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Romans 15:13-16 by Robert Dean
Do you know you're a priest? Yes, you! Whether you're a man or a woman, if you've trusted in Christ's death on the cross for your eternal salvation, the Bible says you're now a priest and the focus of your life should be on your priestly service to the gospel. If you're wondering what that means, listen to this lesson to gain a clear, in-depth explanation of the gospel. Understand the meaning of unlimited atonement. Arm yourself by learning the three steps of the Faith-rest drill as you face the troubling disasters on the horizon so you can experience the joy and peace of God in your life.
Series:Romans (2010)
Duration:58 mins 22 secs

The Gospel; Faith-Rest Drill; Spiritual Growth
Romans 15:13-16

Open your Bibles with me to Romans 15. While you’re turning there I want to comment on some things going on in the national news. Most significant, of course, is this case of ebola in Dallas. I think that as believers we really need to think through how we’re going to respond if this gets out of control. I’ve read a number of things recently about the possibility of this really getting out of control not being very distant. We think that we have things under control.

We, as a generation, have been really blessed in this country with an incredible amount of health. My mother was a victim of the polio epidemic in 1952, which was centered here in Harris County. Prior to that, going back into the early part of the 20th century, there would be these periodic outbreaks of polio that just put fear into the nation. People were scared to death to let their kids go outside, to go to the swimming pools, and to go to any kind of gathering when these epidemics occurred. Most of us have never had to live with that.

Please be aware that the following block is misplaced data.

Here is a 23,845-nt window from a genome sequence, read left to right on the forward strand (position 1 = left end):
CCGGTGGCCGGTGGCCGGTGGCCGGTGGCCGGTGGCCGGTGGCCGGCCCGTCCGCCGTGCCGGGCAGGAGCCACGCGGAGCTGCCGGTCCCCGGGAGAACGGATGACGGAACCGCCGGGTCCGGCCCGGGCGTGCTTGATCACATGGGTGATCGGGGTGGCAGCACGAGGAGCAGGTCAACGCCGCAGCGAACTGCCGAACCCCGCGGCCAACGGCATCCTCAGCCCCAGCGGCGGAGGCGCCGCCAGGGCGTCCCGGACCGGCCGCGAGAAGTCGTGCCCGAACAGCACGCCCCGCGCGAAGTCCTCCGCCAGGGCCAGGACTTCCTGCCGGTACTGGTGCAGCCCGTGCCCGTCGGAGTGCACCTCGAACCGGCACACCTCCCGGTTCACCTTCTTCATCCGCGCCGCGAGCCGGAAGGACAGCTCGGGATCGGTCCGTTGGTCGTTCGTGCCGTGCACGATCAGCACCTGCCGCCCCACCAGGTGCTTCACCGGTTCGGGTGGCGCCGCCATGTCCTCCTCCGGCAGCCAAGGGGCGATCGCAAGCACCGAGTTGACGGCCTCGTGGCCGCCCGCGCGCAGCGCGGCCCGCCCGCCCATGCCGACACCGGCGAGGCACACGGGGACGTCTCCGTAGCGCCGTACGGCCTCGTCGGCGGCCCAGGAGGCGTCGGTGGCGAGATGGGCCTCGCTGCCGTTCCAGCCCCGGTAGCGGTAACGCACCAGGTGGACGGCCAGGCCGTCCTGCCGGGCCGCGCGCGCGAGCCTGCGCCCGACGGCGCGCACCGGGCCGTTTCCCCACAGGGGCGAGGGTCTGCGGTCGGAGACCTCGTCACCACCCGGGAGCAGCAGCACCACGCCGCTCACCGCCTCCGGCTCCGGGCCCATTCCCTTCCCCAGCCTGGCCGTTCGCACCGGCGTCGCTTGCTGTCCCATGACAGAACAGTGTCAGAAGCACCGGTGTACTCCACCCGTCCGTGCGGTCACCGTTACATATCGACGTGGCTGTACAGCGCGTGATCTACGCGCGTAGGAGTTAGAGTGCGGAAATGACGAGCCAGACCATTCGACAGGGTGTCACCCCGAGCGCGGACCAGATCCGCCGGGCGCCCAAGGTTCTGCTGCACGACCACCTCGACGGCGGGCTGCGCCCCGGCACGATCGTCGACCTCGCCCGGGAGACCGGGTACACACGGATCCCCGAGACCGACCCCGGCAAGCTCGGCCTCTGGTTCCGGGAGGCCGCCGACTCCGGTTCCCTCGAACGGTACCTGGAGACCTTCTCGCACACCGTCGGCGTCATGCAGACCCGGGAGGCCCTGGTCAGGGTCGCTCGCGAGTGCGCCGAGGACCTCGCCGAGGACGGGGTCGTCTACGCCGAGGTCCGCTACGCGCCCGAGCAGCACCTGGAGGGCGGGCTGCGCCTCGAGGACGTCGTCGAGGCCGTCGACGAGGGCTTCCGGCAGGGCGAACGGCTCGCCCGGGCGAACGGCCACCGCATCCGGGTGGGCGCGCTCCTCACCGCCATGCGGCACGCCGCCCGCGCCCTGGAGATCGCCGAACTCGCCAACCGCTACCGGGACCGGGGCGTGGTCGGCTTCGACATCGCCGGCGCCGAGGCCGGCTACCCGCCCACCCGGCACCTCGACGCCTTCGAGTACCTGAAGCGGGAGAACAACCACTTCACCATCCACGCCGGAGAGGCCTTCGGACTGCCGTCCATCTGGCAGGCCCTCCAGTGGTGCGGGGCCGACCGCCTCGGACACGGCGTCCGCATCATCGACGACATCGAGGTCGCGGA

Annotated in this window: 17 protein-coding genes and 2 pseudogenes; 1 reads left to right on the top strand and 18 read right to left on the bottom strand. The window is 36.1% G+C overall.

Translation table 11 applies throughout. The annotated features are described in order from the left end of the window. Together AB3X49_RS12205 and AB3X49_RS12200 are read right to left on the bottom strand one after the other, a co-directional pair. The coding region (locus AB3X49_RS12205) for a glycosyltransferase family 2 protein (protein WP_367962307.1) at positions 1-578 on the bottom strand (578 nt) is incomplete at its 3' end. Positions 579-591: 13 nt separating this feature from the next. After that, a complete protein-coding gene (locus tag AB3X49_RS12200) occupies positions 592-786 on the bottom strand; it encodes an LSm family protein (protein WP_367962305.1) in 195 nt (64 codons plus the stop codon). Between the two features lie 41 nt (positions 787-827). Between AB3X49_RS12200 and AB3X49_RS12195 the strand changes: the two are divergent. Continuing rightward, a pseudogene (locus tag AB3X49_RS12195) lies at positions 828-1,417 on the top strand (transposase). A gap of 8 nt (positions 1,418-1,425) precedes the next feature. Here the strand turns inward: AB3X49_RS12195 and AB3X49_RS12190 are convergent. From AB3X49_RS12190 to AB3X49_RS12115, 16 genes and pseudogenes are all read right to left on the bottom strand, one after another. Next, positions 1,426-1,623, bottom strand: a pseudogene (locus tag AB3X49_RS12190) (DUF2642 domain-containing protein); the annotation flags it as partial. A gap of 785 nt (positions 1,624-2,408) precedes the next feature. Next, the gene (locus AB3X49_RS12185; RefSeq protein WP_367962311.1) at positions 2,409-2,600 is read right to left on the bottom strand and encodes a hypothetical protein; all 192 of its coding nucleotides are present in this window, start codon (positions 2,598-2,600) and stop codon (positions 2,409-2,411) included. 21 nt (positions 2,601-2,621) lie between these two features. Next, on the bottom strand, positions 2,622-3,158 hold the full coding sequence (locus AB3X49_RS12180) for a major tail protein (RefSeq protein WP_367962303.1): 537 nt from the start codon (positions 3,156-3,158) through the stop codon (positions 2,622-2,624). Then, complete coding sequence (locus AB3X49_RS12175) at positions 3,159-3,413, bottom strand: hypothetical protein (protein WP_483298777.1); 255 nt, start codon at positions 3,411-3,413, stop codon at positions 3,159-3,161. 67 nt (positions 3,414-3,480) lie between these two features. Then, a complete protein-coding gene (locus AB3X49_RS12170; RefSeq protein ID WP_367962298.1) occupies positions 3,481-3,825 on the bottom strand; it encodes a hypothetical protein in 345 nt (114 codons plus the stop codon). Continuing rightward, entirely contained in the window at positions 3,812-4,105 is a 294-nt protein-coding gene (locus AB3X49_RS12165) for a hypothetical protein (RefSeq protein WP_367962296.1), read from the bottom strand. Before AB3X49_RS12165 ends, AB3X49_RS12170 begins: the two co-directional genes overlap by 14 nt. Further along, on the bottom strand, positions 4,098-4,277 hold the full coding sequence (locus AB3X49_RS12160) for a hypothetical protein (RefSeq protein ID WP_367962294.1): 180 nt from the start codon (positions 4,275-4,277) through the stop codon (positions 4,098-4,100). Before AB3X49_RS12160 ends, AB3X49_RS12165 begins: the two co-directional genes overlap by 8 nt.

You go back to 1918 and the flu epidemic. The other night I misspoke. I thought it was about 18 million that died but the actual number of deaths worldwide were between 50 and 100 million. It ravaged the trenches of World War I. We’ve never seen anything like that.

If you’re not familiar with ebola, a book I would recommend is a book that came out in the mid 90s called The Hot Zone. Many of us read that back when it first came out. One of the people mentioned in there was a Colonel David Franz, who at the time was the director of USAMRIID, the United States Army Medical Research and Infectious Disease Institute in Frederick, Maryland. He’s got a fascinating testimony because when he was a college student, I think in Kansas, either University of Kansas or Kansas State, he had grown up as a Mennonite, a pacifist Mennonite. He got hold of a book called Freedom Through Military Victory and that changed his life.

He rose to be a full colonel in the army and he was the director of USAMB. In 1998, right after I’d gone to Preston City, Pam and I went down to visit Dan Inghram in Washington, D.C. and Colonel Franz gave the three of us a personal tour for two or three hours through the “hot zone”. Then he took us into one of the briefing rooms because he had been in charge of the teams that went in to dismantle the biological and chemical warfare stuff after the first Gulf War. He gave us the same briefing he gave to Congress minus whatever was top secret that he couldn’t communicate. That was absolutely fascinating. The movie that Dustin Hoffman and Rene Russo were in in the late 90s called Outbreak was based loosely on that book.